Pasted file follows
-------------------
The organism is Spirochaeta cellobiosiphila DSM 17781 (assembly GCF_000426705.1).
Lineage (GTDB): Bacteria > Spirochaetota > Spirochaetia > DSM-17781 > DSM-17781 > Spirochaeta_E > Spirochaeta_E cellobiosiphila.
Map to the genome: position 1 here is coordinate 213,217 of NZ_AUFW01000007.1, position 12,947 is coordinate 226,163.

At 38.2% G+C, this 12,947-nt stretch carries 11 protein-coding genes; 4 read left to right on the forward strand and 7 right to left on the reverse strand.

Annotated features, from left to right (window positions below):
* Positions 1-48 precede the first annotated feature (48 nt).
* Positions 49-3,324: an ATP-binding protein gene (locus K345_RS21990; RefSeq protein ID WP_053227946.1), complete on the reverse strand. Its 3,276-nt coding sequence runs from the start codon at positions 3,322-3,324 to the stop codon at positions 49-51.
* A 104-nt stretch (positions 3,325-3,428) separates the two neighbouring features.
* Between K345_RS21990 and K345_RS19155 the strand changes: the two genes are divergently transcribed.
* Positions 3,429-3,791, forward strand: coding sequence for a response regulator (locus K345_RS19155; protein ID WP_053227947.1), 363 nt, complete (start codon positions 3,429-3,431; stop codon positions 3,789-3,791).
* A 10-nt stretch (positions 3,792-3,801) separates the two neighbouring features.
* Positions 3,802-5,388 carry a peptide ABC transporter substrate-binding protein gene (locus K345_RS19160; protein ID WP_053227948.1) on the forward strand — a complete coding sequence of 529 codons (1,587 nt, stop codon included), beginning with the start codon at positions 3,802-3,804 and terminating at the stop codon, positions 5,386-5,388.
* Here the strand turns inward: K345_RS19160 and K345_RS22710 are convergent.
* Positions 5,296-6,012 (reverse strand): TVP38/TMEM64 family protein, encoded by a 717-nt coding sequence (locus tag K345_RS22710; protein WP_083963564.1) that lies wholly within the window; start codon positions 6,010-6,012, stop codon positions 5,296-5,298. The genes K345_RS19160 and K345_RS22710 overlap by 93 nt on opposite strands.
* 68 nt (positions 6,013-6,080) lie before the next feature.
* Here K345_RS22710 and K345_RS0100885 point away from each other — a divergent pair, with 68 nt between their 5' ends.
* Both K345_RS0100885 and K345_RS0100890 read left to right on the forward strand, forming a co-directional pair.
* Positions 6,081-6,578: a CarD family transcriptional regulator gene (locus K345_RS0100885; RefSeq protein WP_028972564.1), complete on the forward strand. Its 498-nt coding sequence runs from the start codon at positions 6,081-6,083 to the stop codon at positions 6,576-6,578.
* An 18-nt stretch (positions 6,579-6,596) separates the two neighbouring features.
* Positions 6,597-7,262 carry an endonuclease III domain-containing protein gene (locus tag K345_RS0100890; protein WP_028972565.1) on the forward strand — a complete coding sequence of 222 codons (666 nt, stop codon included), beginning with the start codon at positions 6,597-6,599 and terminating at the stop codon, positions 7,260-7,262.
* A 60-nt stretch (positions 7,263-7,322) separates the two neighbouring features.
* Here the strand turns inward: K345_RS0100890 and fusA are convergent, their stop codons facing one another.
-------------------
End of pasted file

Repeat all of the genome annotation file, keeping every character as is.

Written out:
The organism is Spirochaeta cellobiosiphila DSM 17781 (assembly GCF_000426705.1).
Lineage (GTDB): Bacteria > Spirochaetota > Spirochaetia > DSM-17781 > DSM-17781 > Spirochaeta_E > Spirochaeta_E cellobiosiphila.
Map to the genome: position 1 here is coordinate 213,217 of NZ_AUFW01000007.1, position 12,947 is coordinate 226,163.

At 38.2% G+C, this 12,947-nt stretch carries 11 protein-coding genes; 4 read left to right on the forward strand and 7 right to left on the reverse strand.

Annotated features, from left to right (window positions below):
* Positions 1-48 precede the first annotated feature (48 nt).
* Positions 49-3,324: an ATP-binding protein gene (locus K345_RS21990; RefSeq protein ID WP_053227946.1), complete on the reverse strand. Its 3,276-nt coding sequence runs from the start codon at positions 3,322-3,324 to the stop codon at positions 49-51.
* A 104-nt stretch (positions 3,325-3,428) separates the two neighbouring features.
* Between K345_RS21990 and K345_RS19155 the strand changes: the two genes are divergently transcribed.
* Positions 3,429-3,791, forward strand: coding sequence for a response regulator (locus K345_RS19155; protein ID WP_053227947.1), 363 nt, complete (start codon positions 3,429-3,431; stop codon positions 3,789-3,791).
* A 10-nt stretch (positions 3,792-3,801) separates the two neighbouring features.
* Positions 3,802-5,388 carry a peptide ABC transporter substrate-binding protein gene (locus K345_RS19160; protein ID WP_053227948.1) on the forward strand — a complete coding sequence of 529 codons (1,587 nt, stop codon included), beginning with the start codon at positions 3,802-3,804 and terminating at the stop codon, positions 5,386-5,388.
* Here the strand turns inward: K345_RS19160 and K345_RS22710 are convergent.
* Positions 5,296-6,012 (reverse strand): TVP38/TMEM64 family protein, encoded by a 717-nt coding sequence (locus tag K345_RS22710; protein WP_083963564.1) that lies wholly within the window; start codon positions 6,010-6,012, stop codon positions 5,296-5,298. The genes K345_RS19160 and K345_RS22710 overlap by 93 nt on opposite strands.
* 68 nt (positions 6,013-6,080) lie before the next feature.
* Here K345_RS22710 and K345_RS0100885 point away from each other — a divergent pair, with 68 nt between their 5' ends.
* Both K345_RS0100885 and K345_RS0100890 read left to right on the forward strand, forming a co-directional pair.
* Positions 6,081-6,578: a CarD family transcriptional regulator gene (locus K345_RS0100885; RefSeq protein WP_028972564.1), complete on the forward strand. Its 498-nt coding sequence runs from the start codon at positions 6,081-6,083 to the stop codon at positions 6,576-6,578.
* An 18-nt stretch (positions 6,579-6,596) separates the two neighbouring features.
* Positions 6,597-7,262 carry an endonuclease III domain-containing protein gene (locus tag K345_RS0100890; protein WP_028972565.1) on the forward strand — a complete coding sequence of 222 codons (666 nt, stop codon included), beginning with the start codon at positions 6,597-6,599 and terminating at the stop codon, positions 7,260-7,262.
* A 60-nt stretch (positions 7,263-7,322) separates the two neighbouring features.
* Here the strand turns inward: K345_RS0100890 and fusA are convergent, their stop codons facing one another.